The Urgency of NOW:
Theory and practice, interactive exercises, current problems, and challenges
August 10-14, 2022- Nashville, Tenneessee
As a small nonprofit teaching institute, the Lawson Institute sponsors periodic learning opportunities for individuals who are already involved in contemporary nonviolent struggles in the United States or have purpose and reason to learn its theories and methods.
The forthcoming institute convenes in Nashville, Tennessee, August 10-14, 2022.
The term “nonviolent action” is one of the many English-language terms coined by Mohandas K. Gandhi that we use today, referring to what he called a method, process, or technique of struggle. The phenomenon of nonviolent struggle goes back to the ancient world and has been found wherever researchers have searched for it. It is not “the opposite of violence.” It uses a form of power that is universal, sometimes called social power, referring to influences and pressures that can be applied by groups to achieve objectives. It is also called “nonviolent direct action”, because it does not rely on officials, agencies, representatives, or standard institutions of government or politics; instead it takes the group action directly to the cause of the distress or oppression.
The Preamble to the 1776 United States Declaration of Independence holds that governments obtain “their just powers from the consent of the governed.” In other words, the people’s power can be withdrawn. Nonviolent struggles seeking justice and relief from oppression have time and again relied on “noncooperation” with the source of the wrong in organizing the withdrawing of cooperation and obedience. Withholding the “consent” cited in the Preamble is often at the core of nonviolent resistance.
The Lawson Institute periodically assembles scholar practitioners, leaders, organizers, and activists who are committed to pursuing their goals through nonviolent action to study and practice together. With Dr. Lawson’s close involvement, JLI is a unique setting where one can learn the history, theories, and practice of nonviolent action, including the basics of strategy, tactics, and method. It is not, however, an educational environment for debating violence and nonviolence. JLI convenings focus on knowledge and effective application of nonviolent civil resistance.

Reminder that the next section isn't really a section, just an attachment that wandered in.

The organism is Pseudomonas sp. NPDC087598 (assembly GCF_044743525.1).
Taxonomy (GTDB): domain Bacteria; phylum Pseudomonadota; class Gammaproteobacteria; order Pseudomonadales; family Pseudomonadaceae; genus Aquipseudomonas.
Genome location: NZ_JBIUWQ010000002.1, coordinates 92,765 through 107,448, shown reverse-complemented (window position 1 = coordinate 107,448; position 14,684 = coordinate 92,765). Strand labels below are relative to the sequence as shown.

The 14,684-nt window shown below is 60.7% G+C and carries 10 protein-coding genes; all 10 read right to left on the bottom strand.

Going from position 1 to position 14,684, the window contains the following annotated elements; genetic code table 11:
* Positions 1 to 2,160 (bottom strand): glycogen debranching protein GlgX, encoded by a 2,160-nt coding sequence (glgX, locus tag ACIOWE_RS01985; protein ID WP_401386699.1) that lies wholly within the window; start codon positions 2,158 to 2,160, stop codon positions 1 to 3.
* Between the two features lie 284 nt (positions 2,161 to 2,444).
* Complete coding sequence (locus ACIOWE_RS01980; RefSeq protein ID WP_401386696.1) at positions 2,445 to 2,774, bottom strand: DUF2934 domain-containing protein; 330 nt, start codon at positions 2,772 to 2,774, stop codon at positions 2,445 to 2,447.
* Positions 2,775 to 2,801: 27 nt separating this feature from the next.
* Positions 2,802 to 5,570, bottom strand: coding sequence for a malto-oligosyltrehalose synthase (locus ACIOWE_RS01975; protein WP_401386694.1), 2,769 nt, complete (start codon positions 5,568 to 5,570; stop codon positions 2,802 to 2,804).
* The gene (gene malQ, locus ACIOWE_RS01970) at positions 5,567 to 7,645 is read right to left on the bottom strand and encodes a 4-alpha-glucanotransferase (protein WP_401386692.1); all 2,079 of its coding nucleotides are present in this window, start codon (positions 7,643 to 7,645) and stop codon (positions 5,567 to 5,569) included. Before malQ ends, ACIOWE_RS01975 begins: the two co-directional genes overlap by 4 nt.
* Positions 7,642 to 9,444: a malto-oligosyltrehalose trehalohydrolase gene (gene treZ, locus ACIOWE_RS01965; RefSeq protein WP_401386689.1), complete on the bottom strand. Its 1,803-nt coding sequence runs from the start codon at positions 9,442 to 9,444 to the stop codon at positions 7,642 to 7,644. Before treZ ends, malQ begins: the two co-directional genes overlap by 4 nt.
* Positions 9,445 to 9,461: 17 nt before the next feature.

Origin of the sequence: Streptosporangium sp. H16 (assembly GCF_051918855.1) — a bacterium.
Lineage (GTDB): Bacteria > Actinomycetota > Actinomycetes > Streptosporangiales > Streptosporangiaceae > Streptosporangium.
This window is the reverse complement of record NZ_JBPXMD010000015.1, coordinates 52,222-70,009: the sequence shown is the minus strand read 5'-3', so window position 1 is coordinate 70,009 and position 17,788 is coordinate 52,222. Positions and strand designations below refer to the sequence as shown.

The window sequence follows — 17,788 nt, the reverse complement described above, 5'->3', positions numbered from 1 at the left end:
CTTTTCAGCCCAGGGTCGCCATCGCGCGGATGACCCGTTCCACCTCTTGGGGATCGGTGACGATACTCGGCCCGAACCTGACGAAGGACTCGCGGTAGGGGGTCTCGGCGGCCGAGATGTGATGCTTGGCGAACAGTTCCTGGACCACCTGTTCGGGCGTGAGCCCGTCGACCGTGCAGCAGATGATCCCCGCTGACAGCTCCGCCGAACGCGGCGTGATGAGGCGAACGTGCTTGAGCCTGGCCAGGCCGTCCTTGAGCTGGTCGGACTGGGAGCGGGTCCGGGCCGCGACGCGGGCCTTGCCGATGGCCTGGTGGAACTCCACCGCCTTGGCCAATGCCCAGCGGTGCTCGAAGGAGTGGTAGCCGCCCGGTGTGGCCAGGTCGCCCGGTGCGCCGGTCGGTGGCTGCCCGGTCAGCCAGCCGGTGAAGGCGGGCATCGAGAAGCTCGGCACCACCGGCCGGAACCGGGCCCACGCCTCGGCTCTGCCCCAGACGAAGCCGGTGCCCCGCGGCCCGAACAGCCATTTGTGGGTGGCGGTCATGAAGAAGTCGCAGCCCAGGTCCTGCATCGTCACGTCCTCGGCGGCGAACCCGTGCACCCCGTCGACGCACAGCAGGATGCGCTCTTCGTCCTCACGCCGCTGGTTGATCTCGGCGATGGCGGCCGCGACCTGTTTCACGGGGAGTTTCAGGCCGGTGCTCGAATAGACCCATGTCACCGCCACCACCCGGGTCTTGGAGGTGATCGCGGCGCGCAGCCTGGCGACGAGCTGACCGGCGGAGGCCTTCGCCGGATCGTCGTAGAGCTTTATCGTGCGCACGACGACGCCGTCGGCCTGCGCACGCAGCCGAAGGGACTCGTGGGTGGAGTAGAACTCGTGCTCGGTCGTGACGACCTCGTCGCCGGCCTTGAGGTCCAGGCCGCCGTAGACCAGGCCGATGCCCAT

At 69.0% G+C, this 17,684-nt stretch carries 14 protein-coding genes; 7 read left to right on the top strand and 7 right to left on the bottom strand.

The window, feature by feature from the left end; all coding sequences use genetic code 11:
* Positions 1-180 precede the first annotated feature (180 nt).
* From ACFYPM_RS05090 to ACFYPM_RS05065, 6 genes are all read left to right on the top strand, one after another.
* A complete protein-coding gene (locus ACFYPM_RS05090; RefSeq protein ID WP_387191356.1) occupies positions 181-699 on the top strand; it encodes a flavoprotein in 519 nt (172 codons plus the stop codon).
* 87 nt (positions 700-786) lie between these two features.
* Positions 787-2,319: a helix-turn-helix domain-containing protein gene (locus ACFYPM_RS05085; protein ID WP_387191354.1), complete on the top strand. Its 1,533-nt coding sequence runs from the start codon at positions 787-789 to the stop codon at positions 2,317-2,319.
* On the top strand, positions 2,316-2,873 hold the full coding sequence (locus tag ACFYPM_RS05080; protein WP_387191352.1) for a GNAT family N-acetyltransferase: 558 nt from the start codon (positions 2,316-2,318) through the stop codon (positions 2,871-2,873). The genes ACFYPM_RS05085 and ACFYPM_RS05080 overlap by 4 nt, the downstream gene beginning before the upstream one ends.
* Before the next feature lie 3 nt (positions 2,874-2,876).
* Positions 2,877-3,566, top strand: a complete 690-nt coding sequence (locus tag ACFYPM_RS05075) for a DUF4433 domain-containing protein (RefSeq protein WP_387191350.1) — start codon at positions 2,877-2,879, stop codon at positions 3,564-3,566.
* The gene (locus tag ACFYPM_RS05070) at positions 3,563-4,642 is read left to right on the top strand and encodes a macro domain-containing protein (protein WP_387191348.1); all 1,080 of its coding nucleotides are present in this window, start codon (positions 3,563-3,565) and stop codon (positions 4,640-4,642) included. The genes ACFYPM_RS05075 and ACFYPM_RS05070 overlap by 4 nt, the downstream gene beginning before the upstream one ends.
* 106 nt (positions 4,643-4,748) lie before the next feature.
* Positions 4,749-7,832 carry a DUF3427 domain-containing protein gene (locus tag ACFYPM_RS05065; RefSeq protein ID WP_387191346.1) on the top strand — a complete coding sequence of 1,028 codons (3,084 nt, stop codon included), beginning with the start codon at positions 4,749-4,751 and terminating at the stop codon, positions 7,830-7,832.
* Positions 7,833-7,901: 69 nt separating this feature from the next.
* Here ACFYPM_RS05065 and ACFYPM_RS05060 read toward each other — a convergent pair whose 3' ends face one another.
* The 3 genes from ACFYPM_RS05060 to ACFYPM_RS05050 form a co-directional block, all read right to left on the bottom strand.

JLI is a continuation of the work that the Reverend Dr. James M. Lawson led in the late 1950s and 1960s with groups such as SCLC and SNCC. It is an effort to encourage that type of strategic work again.
As secretary of the Fellowship of Reconciliation, working with the Reverend Martin Luther King, Jr., he traveled throughout the southeastern United States, sharing accounts of how the Montgomery bus boycott and the Little Rock Nine succeeded as models for how nonviolent action can produce tangible results despite the impediments of oppressive policies and discriminatory laws.
Deciding that preparations should be made for another major campaign of nonviolent struggle, to be organized through a strategic process, in early autumn 1959 in Nashville, he, Lawson began teaching some 16 weekly workshops. Each was two-to-three hours long for students from all of the city’s institutions of higher learning. The Nashville undertaking would become a central campaign of the U.S. freedom movement, nurturing organizers and nonviolent practitioners for the next decade, helping to establish and develop both SCLC and SNCC, and producing such leaders as John Lewis, Diane Nash, and Pauline Knight. Mention 1 or 2 others?
JLI is a deliberate effort to demonstrate that nonviolent campaigns can be organized from the grass roots as they were in Montgomery, Nashville, and Little Rock.
JLI today seeks to strengthen and prepare individuals, groups, and alliances for building effective campaigns and drives of nonviolent direct action aimed at 21st century injustices.
Goal 1: JLI seeks to recover some of the historical perspective of the 1960s freedom movement to promote an understanding of historical and present-day cases of nonviolent struggles. Historical evaluations, including Gandhi’s interventions of the 20th century, helps to throw light on conditions in today’s society (such as racism, sexism, poverty, militarism, environmental degradation, and plantation capitalism), which demand to be addressed and may with the planning and preparation that we offer be responsive to nonviolent action campaigns.
Goal 2: To strengthen and share insights, current research findings, new knowledge, and practical interactive applications for what both Gandhi and Dr King called the “operative technique” of nonviolent resistance.
Goal 3: To prepare nonviolent practitioners with the background and simulation needed to create wise strategies and sound communications, including language appropriate for what Dr. Lawson calls the “new emerging society.”